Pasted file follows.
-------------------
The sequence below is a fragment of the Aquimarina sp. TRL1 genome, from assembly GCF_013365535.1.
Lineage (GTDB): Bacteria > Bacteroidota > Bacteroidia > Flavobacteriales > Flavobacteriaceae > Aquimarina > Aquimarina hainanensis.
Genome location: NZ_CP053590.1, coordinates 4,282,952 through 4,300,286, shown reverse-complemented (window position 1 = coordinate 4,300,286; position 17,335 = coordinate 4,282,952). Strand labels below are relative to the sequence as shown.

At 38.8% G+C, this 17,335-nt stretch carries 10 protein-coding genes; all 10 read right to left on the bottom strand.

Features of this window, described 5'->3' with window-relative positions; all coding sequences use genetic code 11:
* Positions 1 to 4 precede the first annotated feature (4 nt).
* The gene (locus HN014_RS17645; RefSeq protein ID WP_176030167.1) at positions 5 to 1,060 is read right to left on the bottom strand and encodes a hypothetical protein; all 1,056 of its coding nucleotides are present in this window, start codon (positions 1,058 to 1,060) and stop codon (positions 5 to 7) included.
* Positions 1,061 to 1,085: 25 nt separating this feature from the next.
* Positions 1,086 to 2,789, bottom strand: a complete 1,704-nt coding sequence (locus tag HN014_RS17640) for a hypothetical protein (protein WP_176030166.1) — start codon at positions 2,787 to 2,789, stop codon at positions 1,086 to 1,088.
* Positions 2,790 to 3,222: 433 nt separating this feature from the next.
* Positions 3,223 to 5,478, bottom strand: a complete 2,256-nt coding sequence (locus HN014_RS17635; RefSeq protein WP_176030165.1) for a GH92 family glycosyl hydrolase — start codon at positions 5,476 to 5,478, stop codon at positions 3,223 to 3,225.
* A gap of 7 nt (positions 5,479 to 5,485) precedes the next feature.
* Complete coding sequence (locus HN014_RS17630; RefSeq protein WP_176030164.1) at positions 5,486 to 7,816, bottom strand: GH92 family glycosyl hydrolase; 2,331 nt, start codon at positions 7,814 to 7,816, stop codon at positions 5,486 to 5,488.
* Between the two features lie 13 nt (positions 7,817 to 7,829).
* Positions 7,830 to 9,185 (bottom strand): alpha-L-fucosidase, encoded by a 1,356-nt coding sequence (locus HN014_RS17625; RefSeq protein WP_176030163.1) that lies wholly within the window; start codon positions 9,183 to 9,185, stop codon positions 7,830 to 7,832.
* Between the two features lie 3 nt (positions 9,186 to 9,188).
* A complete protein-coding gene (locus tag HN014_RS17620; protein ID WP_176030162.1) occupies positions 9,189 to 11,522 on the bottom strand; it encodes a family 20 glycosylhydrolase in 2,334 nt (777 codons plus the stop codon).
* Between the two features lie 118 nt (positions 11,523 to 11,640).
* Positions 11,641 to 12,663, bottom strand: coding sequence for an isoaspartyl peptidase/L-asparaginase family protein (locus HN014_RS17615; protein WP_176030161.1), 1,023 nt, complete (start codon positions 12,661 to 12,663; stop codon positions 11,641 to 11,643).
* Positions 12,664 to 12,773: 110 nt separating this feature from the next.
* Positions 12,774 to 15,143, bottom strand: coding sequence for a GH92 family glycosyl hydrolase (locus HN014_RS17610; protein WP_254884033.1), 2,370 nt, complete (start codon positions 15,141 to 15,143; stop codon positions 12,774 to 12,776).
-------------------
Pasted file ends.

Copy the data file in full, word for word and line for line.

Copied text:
The sequence below is a fragment of the Aquimarina sp. TRL1 genome, from assembly GCF_013365535.1.
Lineage (GTDB): Bacteria > Bacteroidota > Bacteroidia > Flavobacteriales > Flavobacteriaceae > Aquimarina > Aquimarina hainanensis.
Genome location: NZ_CP053590.1, coordinates 4,282,952 through 4,300,286, shown reverse-complemented (window position 1 = coordinate 4,300,286; position 17,335 = coordinate 4,282,952). Strand labels below are relative to the sequence as shown.

At 38.8% G+C, this 17,335-nt stretch carries 10 protein-coding genes; all 10 read right to left on the bottom strand.

Features of this window, described 5'->3' with window-relative positions; all coding sequences use genetic code 11:
* Positions 1 to 4 precede the first annotated feature (4 nt).
* The gene (locus HN014_RS17645; RefSeq protein ID WP_176030167.1) at positions 5 to 1,060 is read right to left on the bottom strand and encodes a hypothetical protein; all 1,056 of its coding nucleotides are present in this window, start codon (positions 1,058 to 1,060) and stop codon (positions 5 to 7) included.
* Positions 1,061 to 1,085: 25 nt separating this feature from the next.
* Positions 1,086 to 2,789, bottom strand: a complete 1,704-nt coding sequence (locus tag HN014_RS17640) for a hypothetical protein (protein WP_176030166.1) — start codon at positions 2,787 to 2,789, stop codon at positions 1,086 to 1,088.
* Positions 2,790 to 3,222: 433 nt separating this feature from the next.
* Positions 3,223 to 5,478, bottom strand: a complete 2,256-nt coding sequence (locus HN014_RS17635; RefSeq protein WP_176030165.1) for a GH92 family glycosyl hydrolase — start codon at positions 5,476 to 5,478, stop codon at positions 3,223 to 3,225.
* A gap of 7 nt (positions 5,479 to 5,485) precedes the next feature.
* Complete coding sequence (locus HN014_RS17630; RefSeq protein WP_176030164.1) at positions 5,486 to 7,816, bottom strand: GH92 family glycosyl hydrolase; 2,331 nt, start codon at positions 7,814 to 7,816, stop codon at positions 5,486 to 5,488.
* Between the two features lie 13 nt (positions 7,817 to 7,829).
* Positions 7,830 to 9,185 (bottom strand): alpha-L-fucosidase, encoded by a 1,356-nt coding sequence (locus HN014_RS17625; RefSeq protein WP_176030163.1) that lies wholly within the window; start codon positions 9,183 to 9,185, stop codon positions 7,830 to 7,832.
* Between the two features lie 3 nt (positions 9,186 to 9,188).
* A complete protein-coding gene (locus tag HN014_RS17620; protein ID WP_176030162.1) occupies positions 9,189 to 11,522 on the bottom strand; it encodes a family 20 glycosylhydrolase in 2,334 nt (777 codons plus the stop codon).
* Between the two features lie 118 nt (positions 11,523 to 11,640).
* Positions 11,641 to 12,663, bottom strand: coding sequence for an isoaspartyl peptidase/L-asparaginase family protein (locus HN014_RS17615; protein WP_176030161.1), 1,023 nt, complete (start codon positions 12,661 to 12,663; stop codon positions 11,641 to 11,643).
* Positions 12,664 to 12,773: 110 nt separating this feature from the next.
* Positions 12,774 to 15,143, bottom strand: coding sequence for a GH92 family glycosyl hydrolase (locus HN014_RS17610; protein WP_254884033.1), 2,370 nt, complete (start codon positions 15,141 to 15,143; stop codon positions 12,774 to 12,776).